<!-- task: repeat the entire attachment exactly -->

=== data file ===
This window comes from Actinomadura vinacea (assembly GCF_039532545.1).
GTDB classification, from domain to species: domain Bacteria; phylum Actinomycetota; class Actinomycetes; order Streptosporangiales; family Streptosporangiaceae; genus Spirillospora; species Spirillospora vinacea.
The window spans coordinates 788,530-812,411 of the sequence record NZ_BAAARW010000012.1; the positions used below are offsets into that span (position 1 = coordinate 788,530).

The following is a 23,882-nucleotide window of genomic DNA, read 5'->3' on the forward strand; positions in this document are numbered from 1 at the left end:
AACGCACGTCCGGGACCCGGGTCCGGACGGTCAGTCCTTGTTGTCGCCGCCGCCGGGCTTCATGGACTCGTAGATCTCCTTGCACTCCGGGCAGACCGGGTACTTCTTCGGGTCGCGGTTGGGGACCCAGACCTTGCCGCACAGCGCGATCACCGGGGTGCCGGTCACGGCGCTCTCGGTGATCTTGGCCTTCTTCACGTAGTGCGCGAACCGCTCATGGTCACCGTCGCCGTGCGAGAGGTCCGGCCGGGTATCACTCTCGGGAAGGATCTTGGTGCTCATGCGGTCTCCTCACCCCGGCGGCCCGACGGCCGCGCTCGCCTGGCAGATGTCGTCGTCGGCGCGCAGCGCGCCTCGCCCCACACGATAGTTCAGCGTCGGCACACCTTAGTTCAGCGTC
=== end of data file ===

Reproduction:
This window comes from Actinomadura vinacea (assembly GCF_039532545.1).
GTDB classification, from domain to species: domain Bacteria; phylum Actinomycetota; class Actinomycetes; order Streptosporangiales; family Streptosporangiaceae; genus Spirillospora; species Spirillospora vinacea.
The window spans coordinates 788,530-812,411 of the sequence record NZ_BAAARW010000012.1; the positions used below are offsets into that span (position 1 = coordinate 788,530).

The following is a 23,882-nucleotide window of genomic DNA, read 5'->3' on the forward strand; positions in this document are numbered from 1 at the left end:
AACGCACGTCCGGGACCCGGGTCCGGACGGTCAGTCCTTGTTGTCGCCGCCGCCGGGCTTCATGGACTCGTAGATCTCCTTGCACTCCGGGCAGACCGGGTACTTCTTCGGGTCGCGGTTGGGGACCCAGACCTTGCCGCACAGCGCGATCACCGGGGTGCCGGTCACGGCGCTCTCGGTGATCTTGGCCTTCTTCACGTAGTGCGCGAACCGCTCATGGTCACCGTCGCCGTGCGAGAGGTCCGGCCGGGTATCACTCTCGGGAAGGATCTTGGTGCTCATGCGGTCTCCTCACCCCGGCGGCCCGACGGCCGCGCTCGCCTGGCAGATGTCGTCGTCGGCGCGCAGCGCGCCTCGCCCCACACGATAGTTCAGCGTCGGCACACCTTAGTTCAGCGTC